I just got an email from PayPal today telling me my access has been limited. That’s funny, PayPal has never done this before. The email looks legit. It is from a PayPal email address and even has a link directly to PayPal’s website… Or at least it seems.
Phishing is when someone misrepresents a company in hopes to gain sensitive information from its users. PayPal phishers try to get PayPal login information so they can exploit accounts. Phishing attacks most commonly attack Banks and financial services.
Let me share some ways you can avoid phishing attacks.
- Check the ‘From’ email address. If you get an email from ebay.com, and the email address is from an eboy.com email address, it is not legitimate.
- Hover over any links and see if the URL goes directly to the correct website. URLs with IP addresses (ie. http://220.127.116.11) are not legitimate. Here’s what I see when I hover over the link from the above email:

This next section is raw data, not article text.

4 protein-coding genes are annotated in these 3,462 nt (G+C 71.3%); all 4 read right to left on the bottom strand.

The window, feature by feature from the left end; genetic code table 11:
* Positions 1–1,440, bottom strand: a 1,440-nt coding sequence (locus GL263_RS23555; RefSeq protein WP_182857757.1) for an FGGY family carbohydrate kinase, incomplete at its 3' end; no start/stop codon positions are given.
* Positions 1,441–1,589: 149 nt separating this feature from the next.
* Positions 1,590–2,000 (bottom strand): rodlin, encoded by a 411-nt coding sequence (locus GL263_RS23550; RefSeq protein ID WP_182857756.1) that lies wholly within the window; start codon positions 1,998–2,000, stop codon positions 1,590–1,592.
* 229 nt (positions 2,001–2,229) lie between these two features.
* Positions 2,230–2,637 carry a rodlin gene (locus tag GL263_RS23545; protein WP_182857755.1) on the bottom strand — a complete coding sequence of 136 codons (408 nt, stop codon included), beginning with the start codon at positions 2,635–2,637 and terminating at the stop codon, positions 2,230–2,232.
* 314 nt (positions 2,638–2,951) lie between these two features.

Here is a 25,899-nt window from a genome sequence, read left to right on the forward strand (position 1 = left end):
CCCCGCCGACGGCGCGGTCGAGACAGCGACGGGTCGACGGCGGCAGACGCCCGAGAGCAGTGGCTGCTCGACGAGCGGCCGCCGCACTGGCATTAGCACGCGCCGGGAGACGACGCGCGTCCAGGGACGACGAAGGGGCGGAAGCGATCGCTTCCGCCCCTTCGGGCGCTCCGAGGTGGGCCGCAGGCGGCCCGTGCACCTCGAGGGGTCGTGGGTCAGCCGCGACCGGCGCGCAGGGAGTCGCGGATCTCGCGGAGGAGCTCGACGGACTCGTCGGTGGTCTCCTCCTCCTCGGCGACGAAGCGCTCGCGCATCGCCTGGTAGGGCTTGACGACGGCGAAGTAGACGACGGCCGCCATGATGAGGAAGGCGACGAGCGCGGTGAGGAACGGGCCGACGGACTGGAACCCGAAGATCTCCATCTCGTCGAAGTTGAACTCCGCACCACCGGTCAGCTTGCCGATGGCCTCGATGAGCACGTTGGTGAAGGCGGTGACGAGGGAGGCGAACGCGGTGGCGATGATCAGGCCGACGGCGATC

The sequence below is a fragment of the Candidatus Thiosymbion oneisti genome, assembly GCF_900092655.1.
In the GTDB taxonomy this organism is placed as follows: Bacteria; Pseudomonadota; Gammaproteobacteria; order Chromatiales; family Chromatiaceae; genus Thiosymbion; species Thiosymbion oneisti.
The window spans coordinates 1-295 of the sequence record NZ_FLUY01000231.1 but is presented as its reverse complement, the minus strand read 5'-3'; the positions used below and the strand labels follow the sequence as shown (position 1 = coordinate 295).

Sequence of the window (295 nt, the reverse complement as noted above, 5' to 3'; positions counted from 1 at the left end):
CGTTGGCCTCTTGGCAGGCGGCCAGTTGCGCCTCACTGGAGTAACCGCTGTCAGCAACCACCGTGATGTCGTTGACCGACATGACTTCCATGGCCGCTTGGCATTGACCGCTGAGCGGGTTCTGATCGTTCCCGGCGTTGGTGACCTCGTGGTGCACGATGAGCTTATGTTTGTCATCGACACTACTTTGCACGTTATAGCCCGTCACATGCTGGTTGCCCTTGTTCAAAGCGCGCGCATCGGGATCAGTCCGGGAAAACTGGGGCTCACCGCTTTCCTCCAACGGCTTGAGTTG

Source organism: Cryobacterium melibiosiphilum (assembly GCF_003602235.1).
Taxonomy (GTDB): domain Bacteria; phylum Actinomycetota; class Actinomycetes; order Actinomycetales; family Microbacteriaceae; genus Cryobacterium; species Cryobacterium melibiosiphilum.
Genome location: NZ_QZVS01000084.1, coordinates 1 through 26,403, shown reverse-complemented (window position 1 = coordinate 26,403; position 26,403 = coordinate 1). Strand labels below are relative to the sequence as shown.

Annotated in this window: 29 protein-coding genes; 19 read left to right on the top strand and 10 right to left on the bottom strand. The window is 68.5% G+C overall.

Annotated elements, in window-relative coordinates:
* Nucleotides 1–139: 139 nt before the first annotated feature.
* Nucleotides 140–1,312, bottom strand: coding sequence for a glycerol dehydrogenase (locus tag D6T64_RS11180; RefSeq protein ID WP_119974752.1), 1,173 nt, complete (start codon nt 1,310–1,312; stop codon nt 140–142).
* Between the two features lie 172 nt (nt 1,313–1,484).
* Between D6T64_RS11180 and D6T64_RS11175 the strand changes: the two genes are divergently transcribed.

- Trust your gut feeling. If you think it is a phishing email, it probably is.
If you are unsure of the legitimacy of an email, you can always contact the company represented by the email and ask them.
If you get a phishing email you should send it to your spam box or delete it. You may also decide to forward it to the phishing department of the misrepresented company. Here are some email addresses to popular sites: firstname.lastname@example.org, email@example.com, firstname.lastname@example.org.
If you are a victim of a phishing attack (you followed a link and gave your information to a phisher), you should do the following:
- Change your password! Directly navigate to the correct website to log in – don’t log in from the phishing link.
- Contact the customer support department and notify them you were a victim of a phishing attack.